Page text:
that seemed ripe for the liberation of one's desires. Individual
freedoms took precedence over the rules, morals and ethics dictated
by a long established culture--and by Mother Nature. If the new
generation could take mind-altering drugs, it could take body-altering
drugs as well. Anabolic ("building-up") steroids such as
testosterone ushered in a new bodybuilding look that was larger and
more muscularly pronounced than ever before.
During the early 1960s, the magazines emphasized caution about steroids.
They acknowledged the rumors concerning Bill Pearl and others but tried
to steer their readers away by stating that the drugs didn't work,
wouldn't produce what bodybuilders expected, or were outright
dangerous. Both Iron Man and Muscle Builder magazines
warned of side effects and published articles claiming much better results
with high-protein products. But behind the scenes, the athletes knew
that they worked. Pearl openly acknowledged that he used them for a
final time in 1961 to prepare for the 1961 National Amateur Bodybuilding
Association (NABBA) Mr. Universe contest. He stated that the drugs by
then were no longer underground but well known to the top bodybuilders.
STEROIDS AND CREAM
Still, most athletes relied on diet for strength-building, and protein
occupied a large percentage of that diet. In the early 1960s, Irving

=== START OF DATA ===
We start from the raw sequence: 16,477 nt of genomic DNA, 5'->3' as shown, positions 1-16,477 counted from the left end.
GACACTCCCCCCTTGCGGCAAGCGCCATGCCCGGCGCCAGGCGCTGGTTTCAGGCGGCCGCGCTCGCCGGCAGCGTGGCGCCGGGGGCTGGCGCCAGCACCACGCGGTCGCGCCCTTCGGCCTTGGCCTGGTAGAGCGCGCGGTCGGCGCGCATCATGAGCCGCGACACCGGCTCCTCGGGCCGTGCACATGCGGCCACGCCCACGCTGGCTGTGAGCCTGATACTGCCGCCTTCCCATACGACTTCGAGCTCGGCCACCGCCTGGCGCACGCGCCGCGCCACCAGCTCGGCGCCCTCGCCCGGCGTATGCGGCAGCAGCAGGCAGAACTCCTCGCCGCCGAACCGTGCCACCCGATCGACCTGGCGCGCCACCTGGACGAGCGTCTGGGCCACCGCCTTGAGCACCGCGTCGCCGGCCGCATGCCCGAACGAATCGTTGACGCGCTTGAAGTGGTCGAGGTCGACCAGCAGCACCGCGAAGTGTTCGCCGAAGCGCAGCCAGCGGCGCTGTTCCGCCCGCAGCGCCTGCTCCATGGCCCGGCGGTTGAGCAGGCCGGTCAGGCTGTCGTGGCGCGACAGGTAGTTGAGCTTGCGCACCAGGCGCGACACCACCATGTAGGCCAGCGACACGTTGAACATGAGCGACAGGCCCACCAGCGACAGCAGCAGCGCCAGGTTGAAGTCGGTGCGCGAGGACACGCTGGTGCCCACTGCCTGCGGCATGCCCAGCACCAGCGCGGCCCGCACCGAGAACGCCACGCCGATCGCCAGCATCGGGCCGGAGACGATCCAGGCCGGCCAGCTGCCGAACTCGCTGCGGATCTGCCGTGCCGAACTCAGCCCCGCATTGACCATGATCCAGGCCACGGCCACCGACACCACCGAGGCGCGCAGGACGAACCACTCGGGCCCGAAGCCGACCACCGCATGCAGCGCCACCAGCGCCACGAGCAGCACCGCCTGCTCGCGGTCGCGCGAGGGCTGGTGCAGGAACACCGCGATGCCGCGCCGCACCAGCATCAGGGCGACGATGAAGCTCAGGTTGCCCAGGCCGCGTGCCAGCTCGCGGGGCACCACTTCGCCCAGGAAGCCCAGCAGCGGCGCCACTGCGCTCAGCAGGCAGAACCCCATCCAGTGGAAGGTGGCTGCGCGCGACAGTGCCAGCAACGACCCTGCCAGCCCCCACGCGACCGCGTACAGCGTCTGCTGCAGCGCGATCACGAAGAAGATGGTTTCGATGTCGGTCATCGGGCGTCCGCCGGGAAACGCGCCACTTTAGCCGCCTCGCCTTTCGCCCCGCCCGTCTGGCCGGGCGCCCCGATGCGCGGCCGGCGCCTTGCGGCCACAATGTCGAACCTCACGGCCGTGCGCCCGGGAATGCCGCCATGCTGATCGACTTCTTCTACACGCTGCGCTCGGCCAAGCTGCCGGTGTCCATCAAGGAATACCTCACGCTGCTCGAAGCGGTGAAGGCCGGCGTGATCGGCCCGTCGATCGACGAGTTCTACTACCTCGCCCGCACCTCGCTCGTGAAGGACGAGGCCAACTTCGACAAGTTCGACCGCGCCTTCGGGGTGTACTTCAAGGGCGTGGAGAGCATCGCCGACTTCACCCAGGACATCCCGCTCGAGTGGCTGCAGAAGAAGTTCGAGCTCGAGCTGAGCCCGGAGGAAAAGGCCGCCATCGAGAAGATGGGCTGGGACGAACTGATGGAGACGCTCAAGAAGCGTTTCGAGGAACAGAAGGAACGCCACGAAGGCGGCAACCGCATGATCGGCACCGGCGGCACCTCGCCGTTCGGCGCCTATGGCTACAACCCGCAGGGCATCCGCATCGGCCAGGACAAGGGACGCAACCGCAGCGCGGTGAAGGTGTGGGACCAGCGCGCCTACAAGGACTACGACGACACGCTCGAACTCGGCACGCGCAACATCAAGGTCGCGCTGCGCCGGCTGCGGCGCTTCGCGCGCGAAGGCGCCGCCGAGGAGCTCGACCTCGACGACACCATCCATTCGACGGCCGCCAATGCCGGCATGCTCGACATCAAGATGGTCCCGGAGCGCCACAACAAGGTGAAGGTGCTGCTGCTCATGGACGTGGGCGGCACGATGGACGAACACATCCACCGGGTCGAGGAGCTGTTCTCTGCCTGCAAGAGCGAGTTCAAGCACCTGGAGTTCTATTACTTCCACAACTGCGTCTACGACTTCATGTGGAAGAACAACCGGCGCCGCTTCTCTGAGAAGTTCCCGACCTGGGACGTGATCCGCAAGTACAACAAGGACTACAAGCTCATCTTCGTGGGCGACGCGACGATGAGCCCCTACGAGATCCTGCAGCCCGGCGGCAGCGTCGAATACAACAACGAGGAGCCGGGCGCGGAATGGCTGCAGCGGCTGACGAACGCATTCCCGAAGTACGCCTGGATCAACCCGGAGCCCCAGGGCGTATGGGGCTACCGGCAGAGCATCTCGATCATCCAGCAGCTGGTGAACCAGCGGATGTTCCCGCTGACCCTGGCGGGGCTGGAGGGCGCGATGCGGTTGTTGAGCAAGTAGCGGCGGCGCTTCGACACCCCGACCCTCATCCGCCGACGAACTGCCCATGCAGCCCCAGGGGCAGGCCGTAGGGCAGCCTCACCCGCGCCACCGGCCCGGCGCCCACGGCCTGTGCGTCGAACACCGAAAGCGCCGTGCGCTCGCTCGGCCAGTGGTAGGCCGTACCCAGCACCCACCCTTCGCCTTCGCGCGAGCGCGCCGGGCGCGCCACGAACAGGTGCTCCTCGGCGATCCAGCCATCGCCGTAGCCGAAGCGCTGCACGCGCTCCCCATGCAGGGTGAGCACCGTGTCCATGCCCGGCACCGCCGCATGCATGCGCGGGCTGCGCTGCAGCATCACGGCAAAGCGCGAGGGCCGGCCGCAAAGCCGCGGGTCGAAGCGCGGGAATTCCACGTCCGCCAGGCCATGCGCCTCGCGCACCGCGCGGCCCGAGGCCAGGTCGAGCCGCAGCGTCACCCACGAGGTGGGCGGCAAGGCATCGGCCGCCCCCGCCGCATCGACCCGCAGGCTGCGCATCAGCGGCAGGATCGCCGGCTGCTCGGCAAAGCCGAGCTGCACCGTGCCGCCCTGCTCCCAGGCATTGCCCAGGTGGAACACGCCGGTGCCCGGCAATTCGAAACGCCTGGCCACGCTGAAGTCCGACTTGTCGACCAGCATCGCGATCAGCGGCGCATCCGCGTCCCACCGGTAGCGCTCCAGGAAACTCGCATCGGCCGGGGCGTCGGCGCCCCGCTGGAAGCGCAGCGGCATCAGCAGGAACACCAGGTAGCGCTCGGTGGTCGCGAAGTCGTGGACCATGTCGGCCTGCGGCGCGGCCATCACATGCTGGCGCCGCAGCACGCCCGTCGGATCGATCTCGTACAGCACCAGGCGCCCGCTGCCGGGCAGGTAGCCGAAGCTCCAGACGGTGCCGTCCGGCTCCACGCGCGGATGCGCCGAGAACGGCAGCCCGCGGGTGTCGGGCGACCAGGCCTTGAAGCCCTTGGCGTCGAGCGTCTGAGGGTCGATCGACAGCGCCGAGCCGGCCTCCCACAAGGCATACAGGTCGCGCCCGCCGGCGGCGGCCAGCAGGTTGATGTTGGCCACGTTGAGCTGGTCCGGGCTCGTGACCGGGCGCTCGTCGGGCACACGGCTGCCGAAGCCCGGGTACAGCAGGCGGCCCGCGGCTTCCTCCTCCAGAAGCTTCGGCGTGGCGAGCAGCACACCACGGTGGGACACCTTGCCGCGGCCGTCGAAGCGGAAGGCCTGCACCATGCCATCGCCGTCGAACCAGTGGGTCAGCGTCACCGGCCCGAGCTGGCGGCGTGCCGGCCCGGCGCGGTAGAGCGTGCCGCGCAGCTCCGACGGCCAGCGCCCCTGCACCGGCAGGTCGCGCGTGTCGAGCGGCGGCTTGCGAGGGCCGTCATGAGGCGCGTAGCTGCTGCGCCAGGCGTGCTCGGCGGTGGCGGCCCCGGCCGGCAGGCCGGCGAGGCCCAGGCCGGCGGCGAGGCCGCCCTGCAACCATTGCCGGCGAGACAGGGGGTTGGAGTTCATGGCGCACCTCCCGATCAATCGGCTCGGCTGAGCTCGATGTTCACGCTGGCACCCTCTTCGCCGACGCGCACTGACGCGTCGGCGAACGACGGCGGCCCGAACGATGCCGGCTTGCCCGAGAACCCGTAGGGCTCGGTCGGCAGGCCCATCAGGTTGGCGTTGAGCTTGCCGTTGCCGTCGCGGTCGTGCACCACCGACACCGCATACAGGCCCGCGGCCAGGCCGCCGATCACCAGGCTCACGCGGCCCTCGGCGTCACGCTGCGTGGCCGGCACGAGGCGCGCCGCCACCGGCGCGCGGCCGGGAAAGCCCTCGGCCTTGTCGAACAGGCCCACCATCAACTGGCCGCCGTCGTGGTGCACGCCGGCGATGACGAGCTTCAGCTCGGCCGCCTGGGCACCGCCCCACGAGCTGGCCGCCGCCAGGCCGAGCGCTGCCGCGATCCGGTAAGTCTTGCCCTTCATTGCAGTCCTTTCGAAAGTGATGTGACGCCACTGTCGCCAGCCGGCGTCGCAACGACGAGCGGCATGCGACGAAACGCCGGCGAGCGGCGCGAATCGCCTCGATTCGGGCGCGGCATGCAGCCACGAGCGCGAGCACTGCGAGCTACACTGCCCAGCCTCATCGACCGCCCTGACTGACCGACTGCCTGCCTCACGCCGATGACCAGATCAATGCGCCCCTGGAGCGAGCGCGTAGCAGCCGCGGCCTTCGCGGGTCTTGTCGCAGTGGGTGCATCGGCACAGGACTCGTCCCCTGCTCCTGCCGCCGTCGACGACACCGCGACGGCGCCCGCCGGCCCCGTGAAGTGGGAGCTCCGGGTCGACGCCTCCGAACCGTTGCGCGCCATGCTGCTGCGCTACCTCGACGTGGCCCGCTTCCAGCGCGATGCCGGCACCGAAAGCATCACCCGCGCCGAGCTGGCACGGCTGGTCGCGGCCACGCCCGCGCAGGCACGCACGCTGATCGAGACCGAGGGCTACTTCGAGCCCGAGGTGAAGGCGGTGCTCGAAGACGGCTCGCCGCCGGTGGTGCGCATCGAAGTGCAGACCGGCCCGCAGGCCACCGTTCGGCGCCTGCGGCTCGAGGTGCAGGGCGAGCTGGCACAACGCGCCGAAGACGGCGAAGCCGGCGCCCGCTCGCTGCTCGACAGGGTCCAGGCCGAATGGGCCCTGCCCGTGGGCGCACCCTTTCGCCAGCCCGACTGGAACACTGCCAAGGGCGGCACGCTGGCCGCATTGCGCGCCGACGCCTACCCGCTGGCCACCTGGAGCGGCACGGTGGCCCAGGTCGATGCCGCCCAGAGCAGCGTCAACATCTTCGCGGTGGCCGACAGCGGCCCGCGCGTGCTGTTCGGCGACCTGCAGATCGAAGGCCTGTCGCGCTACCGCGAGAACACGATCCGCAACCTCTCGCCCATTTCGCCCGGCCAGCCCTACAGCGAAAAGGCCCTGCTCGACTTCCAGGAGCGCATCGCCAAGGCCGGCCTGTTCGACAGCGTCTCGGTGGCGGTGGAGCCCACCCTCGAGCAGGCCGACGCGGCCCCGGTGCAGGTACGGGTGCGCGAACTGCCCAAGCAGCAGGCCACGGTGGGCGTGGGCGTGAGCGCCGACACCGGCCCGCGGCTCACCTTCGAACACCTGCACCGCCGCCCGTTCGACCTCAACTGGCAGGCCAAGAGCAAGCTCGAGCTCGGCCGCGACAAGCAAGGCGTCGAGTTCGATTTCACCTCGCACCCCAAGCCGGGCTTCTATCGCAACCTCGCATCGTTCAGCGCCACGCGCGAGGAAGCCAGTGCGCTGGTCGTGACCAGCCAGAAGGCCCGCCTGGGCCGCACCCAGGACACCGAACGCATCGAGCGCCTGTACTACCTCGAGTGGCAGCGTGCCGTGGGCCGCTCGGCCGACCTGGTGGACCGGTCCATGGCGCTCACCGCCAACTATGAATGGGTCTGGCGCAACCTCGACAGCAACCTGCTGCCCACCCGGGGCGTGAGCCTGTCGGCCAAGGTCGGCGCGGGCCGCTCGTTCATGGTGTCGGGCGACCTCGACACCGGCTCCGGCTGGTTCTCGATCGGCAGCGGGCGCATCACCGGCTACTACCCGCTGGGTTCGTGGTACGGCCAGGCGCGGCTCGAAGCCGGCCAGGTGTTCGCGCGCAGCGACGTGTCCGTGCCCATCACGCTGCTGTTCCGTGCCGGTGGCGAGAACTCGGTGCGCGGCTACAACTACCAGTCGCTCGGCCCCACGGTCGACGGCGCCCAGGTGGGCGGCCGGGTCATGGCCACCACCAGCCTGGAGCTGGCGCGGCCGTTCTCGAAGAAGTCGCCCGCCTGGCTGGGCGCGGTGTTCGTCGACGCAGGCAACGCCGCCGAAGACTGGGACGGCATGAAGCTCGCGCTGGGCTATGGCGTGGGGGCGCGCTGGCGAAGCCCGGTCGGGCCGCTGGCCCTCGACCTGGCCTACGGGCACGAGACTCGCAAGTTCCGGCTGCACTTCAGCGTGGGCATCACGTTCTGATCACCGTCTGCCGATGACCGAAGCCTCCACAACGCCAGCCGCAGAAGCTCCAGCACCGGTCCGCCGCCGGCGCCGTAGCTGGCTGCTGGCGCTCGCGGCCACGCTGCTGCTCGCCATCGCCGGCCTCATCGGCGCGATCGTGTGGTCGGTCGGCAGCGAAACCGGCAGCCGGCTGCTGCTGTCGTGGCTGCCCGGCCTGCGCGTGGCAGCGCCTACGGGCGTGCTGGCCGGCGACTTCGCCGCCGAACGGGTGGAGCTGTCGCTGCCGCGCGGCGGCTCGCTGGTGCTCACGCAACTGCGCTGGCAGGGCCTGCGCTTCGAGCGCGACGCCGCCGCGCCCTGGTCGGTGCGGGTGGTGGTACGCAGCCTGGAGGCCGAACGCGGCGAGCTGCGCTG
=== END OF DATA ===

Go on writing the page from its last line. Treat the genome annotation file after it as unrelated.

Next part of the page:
Johnson targeted elite bodybuilders with a milk-and-egg protein blend
considered far superior to competing products--including an earlier
product of his own--based on soy. By the mid 60s, ads for Johnson's
protein blend began appearing in the bodybuilding magazines. At that
time he changed his name to Rheo H. Blair. Blair claimed that his protein
powder was made from milk and eggs obtained from animals raised on the
rich soil of Wisconsin and that the proteins were extracted at very
low temperatures. Wary of the difficulty some might have digesting all
that protein, he endorsed hydrochloric acid supplements, to be taken
with any protein meal. He also sold supplements such as amino acids,
liver extract, B-complex and soybro (a combination of wheat germ, rice
germ and soy germ oils). In 1966 he introduced a new protein formula
which he claimed had a biological value resembling mother's milk.
Blair promoted his products with skillful salesmanship but he also
made an important suggestion that would ensure that his products actually
worked--he insisted that his protein be taken with raw cream or
half and half. He was smart enough to know that you must replace the
fat removed from protein during processing. He also recognized the benefits
of raw dairy products. Athletes of the 1960s used a variety of recipes,
varying the proportions of Blair's protein product with raw cream,
raw milk and raw egg yolk. Weight-trainer Don Howorth remembers eating
3 dozen eggs, 1 quart raw cream, and 2 pounds ground sirloin along with
2-3 cups of Blair's protein powder per day.
Blair had a special method for cooking his eggs. He did not cook them